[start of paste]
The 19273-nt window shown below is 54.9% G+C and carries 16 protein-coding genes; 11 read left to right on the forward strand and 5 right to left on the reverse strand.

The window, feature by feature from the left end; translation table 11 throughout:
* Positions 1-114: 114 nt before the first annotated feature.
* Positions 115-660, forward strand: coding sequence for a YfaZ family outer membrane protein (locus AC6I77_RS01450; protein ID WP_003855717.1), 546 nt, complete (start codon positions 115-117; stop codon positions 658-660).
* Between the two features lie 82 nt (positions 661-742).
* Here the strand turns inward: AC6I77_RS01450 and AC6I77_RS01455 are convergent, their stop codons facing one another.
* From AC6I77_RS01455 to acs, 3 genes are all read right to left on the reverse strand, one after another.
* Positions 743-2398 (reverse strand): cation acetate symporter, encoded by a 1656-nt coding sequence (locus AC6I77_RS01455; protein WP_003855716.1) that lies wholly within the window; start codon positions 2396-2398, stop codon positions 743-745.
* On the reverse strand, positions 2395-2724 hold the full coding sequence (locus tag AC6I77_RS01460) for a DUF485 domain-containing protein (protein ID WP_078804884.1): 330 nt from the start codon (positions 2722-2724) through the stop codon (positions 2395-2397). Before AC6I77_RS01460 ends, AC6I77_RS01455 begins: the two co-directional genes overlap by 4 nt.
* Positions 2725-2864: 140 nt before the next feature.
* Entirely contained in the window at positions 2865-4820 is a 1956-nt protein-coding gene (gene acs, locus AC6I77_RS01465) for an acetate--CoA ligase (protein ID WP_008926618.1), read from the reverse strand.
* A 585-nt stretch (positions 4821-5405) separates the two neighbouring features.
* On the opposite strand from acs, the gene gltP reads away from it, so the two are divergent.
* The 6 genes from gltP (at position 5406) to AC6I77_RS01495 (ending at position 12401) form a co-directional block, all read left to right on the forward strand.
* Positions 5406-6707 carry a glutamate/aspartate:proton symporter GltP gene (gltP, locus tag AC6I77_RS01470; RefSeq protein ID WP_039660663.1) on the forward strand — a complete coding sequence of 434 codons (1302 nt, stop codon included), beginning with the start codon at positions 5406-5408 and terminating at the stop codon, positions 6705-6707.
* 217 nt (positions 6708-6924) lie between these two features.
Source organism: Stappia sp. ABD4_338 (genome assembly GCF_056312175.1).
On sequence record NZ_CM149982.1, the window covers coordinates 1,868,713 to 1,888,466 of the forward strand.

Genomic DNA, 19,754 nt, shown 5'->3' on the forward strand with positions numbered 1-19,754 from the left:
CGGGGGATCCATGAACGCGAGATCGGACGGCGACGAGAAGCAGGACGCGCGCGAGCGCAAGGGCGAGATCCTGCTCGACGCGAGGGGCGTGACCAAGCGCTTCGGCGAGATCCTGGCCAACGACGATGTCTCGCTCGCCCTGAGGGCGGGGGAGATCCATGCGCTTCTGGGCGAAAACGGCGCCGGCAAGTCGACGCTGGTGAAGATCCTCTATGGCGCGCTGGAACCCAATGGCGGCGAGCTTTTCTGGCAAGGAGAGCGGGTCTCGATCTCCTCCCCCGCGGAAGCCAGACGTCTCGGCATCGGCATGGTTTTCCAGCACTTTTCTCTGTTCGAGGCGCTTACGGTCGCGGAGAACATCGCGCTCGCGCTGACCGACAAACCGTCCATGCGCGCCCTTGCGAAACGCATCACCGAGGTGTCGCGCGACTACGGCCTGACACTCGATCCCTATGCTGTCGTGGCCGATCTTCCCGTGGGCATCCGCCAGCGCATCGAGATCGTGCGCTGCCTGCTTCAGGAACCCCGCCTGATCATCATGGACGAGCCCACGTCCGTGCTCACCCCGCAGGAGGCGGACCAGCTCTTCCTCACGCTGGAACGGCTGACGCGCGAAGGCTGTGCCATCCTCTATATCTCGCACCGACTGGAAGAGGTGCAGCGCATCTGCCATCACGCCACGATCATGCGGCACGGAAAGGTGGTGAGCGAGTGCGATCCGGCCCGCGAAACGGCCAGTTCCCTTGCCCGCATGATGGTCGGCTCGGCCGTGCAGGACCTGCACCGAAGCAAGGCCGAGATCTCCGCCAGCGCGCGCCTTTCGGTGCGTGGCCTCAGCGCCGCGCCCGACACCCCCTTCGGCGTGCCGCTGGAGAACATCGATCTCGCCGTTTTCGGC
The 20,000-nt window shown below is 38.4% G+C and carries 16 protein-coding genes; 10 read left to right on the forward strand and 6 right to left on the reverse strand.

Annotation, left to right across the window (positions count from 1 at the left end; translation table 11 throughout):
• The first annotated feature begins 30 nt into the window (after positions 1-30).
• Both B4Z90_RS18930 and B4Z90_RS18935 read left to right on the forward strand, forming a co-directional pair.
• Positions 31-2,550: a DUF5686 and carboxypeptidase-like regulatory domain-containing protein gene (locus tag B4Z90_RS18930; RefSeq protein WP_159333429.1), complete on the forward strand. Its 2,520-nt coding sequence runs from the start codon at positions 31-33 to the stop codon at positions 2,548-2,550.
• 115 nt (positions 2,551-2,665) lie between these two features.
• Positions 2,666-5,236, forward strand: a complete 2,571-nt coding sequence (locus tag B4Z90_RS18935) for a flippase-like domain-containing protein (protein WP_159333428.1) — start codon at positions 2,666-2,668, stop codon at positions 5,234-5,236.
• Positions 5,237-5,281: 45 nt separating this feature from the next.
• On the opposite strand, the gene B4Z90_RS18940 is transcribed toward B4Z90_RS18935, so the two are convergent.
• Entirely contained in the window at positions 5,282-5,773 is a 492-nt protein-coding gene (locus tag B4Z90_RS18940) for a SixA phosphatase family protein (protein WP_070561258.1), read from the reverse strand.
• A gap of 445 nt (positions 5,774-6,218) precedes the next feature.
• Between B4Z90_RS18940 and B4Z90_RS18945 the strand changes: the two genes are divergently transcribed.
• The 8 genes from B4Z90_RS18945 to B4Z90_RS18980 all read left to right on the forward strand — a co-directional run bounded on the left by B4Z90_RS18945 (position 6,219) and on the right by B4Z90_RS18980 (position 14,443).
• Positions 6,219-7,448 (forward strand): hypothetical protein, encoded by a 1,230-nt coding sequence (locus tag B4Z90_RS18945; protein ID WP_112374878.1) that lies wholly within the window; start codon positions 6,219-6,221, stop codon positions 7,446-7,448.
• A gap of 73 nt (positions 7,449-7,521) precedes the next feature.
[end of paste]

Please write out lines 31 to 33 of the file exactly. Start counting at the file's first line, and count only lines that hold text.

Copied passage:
• A gap of 445 nt (positions 5,774-6,218) precedes the next feature.
• Between B4Z90_RS18940 and B4Z90_RS18945 the strand changes: the two genes are divergently transcribed.
• The 8 genes from B4Z90_RS18945 to B4Z90_RS18980 all read left to right on the forward strand — a co-directional run bounded on the left by B4Z90_RS18945 (position 6,219) and on the right by B4Z90_RS18980 (position 14,443).